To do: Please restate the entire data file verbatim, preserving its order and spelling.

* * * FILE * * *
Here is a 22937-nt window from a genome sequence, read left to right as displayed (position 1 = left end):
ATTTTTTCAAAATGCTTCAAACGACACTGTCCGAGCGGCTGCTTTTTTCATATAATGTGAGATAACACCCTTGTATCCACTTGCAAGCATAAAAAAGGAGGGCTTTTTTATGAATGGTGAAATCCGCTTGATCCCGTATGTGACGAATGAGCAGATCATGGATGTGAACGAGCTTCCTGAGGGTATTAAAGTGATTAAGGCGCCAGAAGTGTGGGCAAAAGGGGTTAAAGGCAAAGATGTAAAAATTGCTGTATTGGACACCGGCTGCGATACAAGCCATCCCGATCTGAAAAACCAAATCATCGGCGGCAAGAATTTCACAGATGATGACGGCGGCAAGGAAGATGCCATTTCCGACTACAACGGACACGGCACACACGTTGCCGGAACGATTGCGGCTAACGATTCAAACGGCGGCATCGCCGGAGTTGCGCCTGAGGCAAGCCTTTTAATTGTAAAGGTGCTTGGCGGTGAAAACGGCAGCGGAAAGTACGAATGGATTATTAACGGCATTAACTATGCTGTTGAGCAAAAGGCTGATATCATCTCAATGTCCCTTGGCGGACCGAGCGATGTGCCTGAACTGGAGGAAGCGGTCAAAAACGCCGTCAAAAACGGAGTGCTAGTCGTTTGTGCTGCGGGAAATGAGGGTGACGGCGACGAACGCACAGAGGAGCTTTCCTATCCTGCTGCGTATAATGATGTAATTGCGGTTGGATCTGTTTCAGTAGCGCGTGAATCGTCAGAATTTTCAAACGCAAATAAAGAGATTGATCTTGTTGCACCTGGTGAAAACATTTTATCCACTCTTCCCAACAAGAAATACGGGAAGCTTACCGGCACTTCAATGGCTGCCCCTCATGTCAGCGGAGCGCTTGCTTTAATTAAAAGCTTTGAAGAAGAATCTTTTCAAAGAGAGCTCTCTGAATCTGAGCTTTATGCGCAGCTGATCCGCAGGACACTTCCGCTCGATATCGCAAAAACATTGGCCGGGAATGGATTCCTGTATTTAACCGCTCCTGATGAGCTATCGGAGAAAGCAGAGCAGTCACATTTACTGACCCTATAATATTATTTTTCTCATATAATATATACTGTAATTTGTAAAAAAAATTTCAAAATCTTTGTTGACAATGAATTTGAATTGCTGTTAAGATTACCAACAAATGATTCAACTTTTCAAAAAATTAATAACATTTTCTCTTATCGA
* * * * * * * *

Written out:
Here is a 22937-nt window from a genome sequence, read left to right as displayed (position 1 = left end):
ATTTTTTCAAAATGCTTCAAACGACACTGTCCGAGCGGCTGCTTTTTTCATATAATGTGAGATAACACCCTTGTATCCACTTGCAAGCATAAAAAAGGAGGGCTTTTTTATGAATGGTGAAATCCGCTTGATCCCGTATGTGACGAATGAGCAGATCATGGATGTGAACGAGCTTCCTGAGGGTATTAAAGTGATTAAGGCGCCAGAAGTGTGGGCAAAAGGGGTTAAAGGCAAAGATGTAAAAATTGCTGTATTGGACACCGGCTGCGATACAAGCCATCCCGATCTGAAAAACCAAATCATCGGCGGCAAGAATTTCACAGATGATGACGGCGGCAAGGAAGATGCCATTTCCGACTACAACGGACACGGCACACACGTTGCCGGAACGATTGCGGCTAACGATTCAAACGGCGGCATCGCCGGAGTTGCGCCTGAGGCAAGCCTTTTAATTGTAAAGGTGCTTGGCGGTGAAAACGGCAGCGGAAAGTACGAATGGATTATTAACGGCATTAACTATGCTGTTGAGCAAAAGGCTGATATCATCTCAATGTCCCTTGGCGGACCGAGCGATGTGCCTGAACTGGAGGAAGCGGTCAAAAACGCCGTCAAAAACGGAGTGCTAGTCGTTTGTGCTGCGGGAAATGAGGGTGACGGCGACGAACGCACAGAGGAGCTTTCCTATCCTGCTGCGTATAATGATGTAATTGCGGTTGGATCTGTTTCAGTAGCGCGTGAATCGTCAGAATTTTCAAACGCAAATAAAGAGATTGATCTTGTTGCACCTGGTGAAAACATTTTATCCACTCTTCCCAACAAGAAATACGGGAAGCTTACCGGCACTTCAATGGCTGCCCCTCATGTCAGCGGAGCGCTTGCTTTAATTAAAAGCTTTGAAGAAGAATCTTTTCAAAGAGAGCTCTCTGAATCTGAGCTTTATGCGCAGCTGATCCGCAGGACACTTCCGCTCGATATCGCAAAAACATTGGCCGGGAATGGATTCCTGTATTTAACCGCTCCTGATGAGCTATCGGAGAAAGCAGAGCAGTCACATTTACTGACCCTATAATATTATTTTTCTCATATAATATATACTGTAATTTGTAAAAAAAATTTCAAAATCTTTGTTGACAATGAATTTGAATTGCTGTTAAGATTACCAACAAATGATTCAACTTTTCAAAAAATTAATAACATTTTCTCTTATCGA